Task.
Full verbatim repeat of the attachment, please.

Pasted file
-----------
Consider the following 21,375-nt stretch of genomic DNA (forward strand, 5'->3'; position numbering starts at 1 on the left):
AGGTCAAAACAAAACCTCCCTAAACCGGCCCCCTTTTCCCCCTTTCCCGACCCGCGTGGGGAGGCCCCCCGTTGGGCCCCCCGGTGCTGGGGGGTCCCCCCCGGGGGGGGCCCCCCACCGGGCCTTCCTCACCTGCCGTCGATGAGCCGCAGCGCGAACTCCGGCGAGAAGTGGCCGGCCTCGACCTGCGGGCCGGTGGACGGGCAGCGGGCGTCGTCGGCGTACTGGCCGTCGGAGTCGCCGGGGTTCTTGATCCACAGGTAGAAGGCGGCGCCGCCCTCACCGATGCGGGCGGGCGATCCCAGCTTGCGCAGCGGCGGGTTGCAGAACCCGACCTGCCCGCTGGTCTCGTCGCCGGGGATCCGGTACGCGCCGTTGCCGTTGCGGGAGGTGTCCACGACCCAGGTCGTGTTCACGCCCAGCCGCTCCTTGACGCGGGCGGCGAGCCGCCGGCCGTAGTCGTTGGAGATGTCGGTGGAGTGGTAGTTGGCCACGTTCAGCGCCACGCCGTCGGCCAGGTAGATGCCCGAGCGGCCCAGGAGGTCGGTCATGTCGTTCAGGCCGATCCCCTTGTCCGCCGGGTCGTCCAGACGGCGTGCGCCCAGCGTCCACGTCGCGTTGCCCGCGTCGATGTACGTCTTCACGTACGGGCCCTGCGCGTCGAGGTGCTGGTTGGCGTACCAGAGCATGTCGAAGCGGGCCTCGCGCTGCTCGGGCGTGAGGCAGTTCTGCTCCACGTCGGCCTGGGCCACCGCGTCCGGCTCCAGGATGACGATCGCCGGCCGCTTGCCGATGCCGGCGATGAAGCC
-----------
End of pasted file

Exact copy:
Consider the following 21,375-nt stretch of genomic DNA (forward strand, 5'->3'; position numbering starts at 1 on the left):
AGGTCAAAACAAAACCTCCCTAAACCGGCCCCCTTTTCCCCCTTTCCCGACCCGCGTGGGGAGGCCCCCCGTTGGGCCCCCCGGTGCTGGGGGGTCCCCCCCGGGGGGGGCCCCCCACCGGGCCTTCCTCACCTGCCGTCGATGAGCCGCAGCGCGAACTCCGGCGAGAAGTGGCCGGCCTCGACCTGCGGGCCGGTGGACGGGCAGCGGGCGTCGTCGGCGTACTGGCCGTCGGAGTCGCCGGGGTTCTTGATCCACAGGTAGAAGGCGGCGCCGCCCTCACCGATGCGGGCGGGCGATCCCAGCTTGCGCAGCGGCGGGTTGCAGAACCCGACCTGCCCGCTGGTCTCGTCGCCGGGGATCCGGTACGCGCCGTTGCCGTTGCGGGAGGTGTCCACGACCCAGGTCGTGTTCACGCCCAGCCGCTCCTTGACGCGGGCGGCGAGCCGCCGGCCGTAGTCGTTGGAGATGTCGGTGGAGTGGTAGTTGGCCACGTTCAGCGCCACGCCGTCGGCCAGGTAGATGCCCGAGCGGCCCAGGAGGTCGGTCATGTCGTTCAGGCCGATCCCCTTGTCCGCCGGGTCGTCCAGACGGCGTGCGCCCAGCGTCCACGTCGCGTTGCCCGCGTCGATGTACGTCTTCACGTACGGGCCCTGCGCGTCGAGGTGCTGGTTGGCGTACCAGAGCATGTCGAAGCGGGCCTCGCGCTGCTCGGGCGTGAGGCAGTTCTGCTCCACGTCGGCCTGGGCCACCGCGTCCGGCTCCAGGATGACGATCGCCGGCCGCTTGCCGATGCCGGCGATGAAGCC